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Board to try sharing some power

The five top county officials are about to give an appointed administrator a lot more clout. The current system `values gridlock,' says one.

March 11, 2007|Susannah Rosenblatt | Times Staff Writer

Squirreled away on the top floor of the drab, eight-story Hall of Administration downtown, Los Angeles County's five supervisors work in a building suggestive of the government they were elected to run: sprawling, confusing to navigate and somewhat dysfunctional.

In office together for nearly 11 years, the supervisors -- three Democrats and two Republicans in the officially nonpartisan posts, one a black woman, one a Latina -- wield enormous power.

As members of the county Board of Supervisors, Mike Antonovich, Yvonne Brathwaite Burke, Don Knabe, Gloria Molina and Zev Yaroslavsky oversee a government responsible for scores of services, including courts and jails, hospitals and public health, and adoptions and foster care. Their constituents are the 10 million residents of the nation's most populous county.

Now the board is poised to take the extraordinary step of ceding some of its power to an appointed chief administrative officer. The supervisors' 4-to-1 vote Feb. 13 set in motion the shift of some authority. Although it would require approval from voters to become permanent, the move was a board majority's acknowledgment that the county system needs an overhaul.

For The Record
Los Angeles Times Tuesday March 13, 2007 Home Edition Main News Part A Page 2 National Desk 2 inches; 71 words Type of Material: Correction
Mike Antonovich: An article in Sunday's California section profiling members of the Los Angeles County Board of Supervisors said that decorations on the walls of Supervisor Mike Antonovich's office included a framed letter from his "hero," inventor and visionary Buckminster Fuller. The article should have identified Antonovich's hero as conservative columnist and National Review magazine founder William F. Buckley Jr., who sent the letter that is framed in the supervisor's office.

"What we have to do is solve a problem right now," Burke said at a recent meeting. "If you want to say we don't have a problem, you have something over your head, a bag over your head."

County department heads report directly to the elected supervisors, who can fire them, leaving the top administrator with diluted authority. Supervisors generally have avoided interfering in each other's districts -- each with about 2 million residents.

The responsibility for many departments falls to all five supervisors, but some duties are divvied up among them for organizational reasons.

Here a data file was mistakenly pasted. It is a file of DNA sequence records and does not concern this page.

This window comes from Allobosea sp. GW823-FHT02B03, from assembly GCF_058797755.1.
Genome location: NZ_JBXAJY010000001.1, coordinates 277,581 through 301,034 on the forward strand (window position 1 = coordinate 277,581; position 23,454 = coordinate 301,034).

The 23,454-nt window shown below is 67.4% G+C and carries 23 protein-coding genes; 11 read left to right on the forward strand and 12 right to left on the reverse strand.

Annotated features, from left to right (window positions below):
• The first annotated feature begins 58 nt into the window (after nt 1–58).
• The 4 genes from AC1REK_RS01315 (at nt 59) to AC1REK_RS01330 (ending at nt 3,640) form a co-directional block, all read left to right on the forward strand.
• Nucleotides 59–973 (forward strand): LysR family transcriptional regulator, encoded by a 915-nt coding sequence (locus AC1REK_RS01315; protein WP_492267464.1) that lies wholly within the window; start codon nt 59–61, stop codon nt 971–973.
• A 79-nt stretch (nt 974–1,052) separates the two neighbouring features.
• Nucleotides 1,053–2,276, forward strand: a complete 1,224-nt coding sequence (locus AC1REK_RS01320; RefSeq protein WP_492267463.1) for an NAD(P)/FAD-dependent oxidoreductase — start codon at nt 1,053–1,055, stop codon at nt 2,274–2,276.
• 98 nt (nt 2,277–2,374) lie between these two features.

"There is no one person in the county who's responsible for the functioning of county government," said Yaroslavsky, the board chairman. "We have a system that values gridlock and abhors decisiveness."

He and Knabe led the charge for a more powerful chief executive, who would oversee department heads and have hiring and firing ability, albeit subject to board approval.

The change comes after the board struggled to find a candidate to replace retiring Chief Administrative Officer David E. Janssen. Few eligible people seemed interested in a job with muddled authority to run a county with seemingly intractable problems -- among them, the largest homeless population in the nation, a health services department on the brink of financial collapse, crowded jails and a system for juvenile offenders that is under fire from the federal government. Two people who were offered the chief administrative job turned it down.

Among the county's most persistent problems was Martin Luther King Jr./Drew Medical Center near Watts. Plagued with years of mismanagement and dangerous lapses in patient care, the hospital nearly lost its federal funding when it failed a key inspection last fall. Forced into action, the board downsized the hospital and put it under the management of another county hospital; it has been renamed Martin Luther King Jr.-Harbor Hospital.

Not long before they embarked on the restructuring, all five supervisors agreed to rare sit-down interviews. From those conversations emerged a portrait of five elected officials with distinct ideologies, management styles and personalities.

Burke and Knabe are chiefly concerned with constituent services, such as neighborhood improvements. Molina and Yaroslavsky look more at bigger-picture issues. Antonovich, the most ideological, tends to hew closely to his conservative political views. He cast the only "no" vote against the proposed government restructuring, believing authority should stay with elected officials.

With divergent priorities, the supervisors lack a unified strategy to tackle county issues, the interviews showed. Each, however, has strong views on how best to oversee the county.



Mike Antonovich

Age: 67

District: Fifth

Party: Republican

Resume: Longest-serving of current board members; previously a state assemblyman, chairman of state Republican Party, campaigner for Barry Goldwater and Ronald Reagan, community college trustee, teacher

Leadership style: Committed to local projects, such as building libraries, combined with a strong conservative ideology.

Key issues: Public safety, adoption of foster children. He likens an expanded county administrator's job to the colonial government under King George III, and opposed the Grand Avenue downtown Los Angeles redevelopment plan.

Proudest achievements: Reopening Olive View-UCLA Medical Center in Sylmar in 1986; launching a program to disarm parolees

Family: Married, with a daughter, 5, and a son, 7; lives in Glendale

Hobbies: Going on biannual horseback rides in his district; attending children's sporting events; volunteering in his Lutheran congregation

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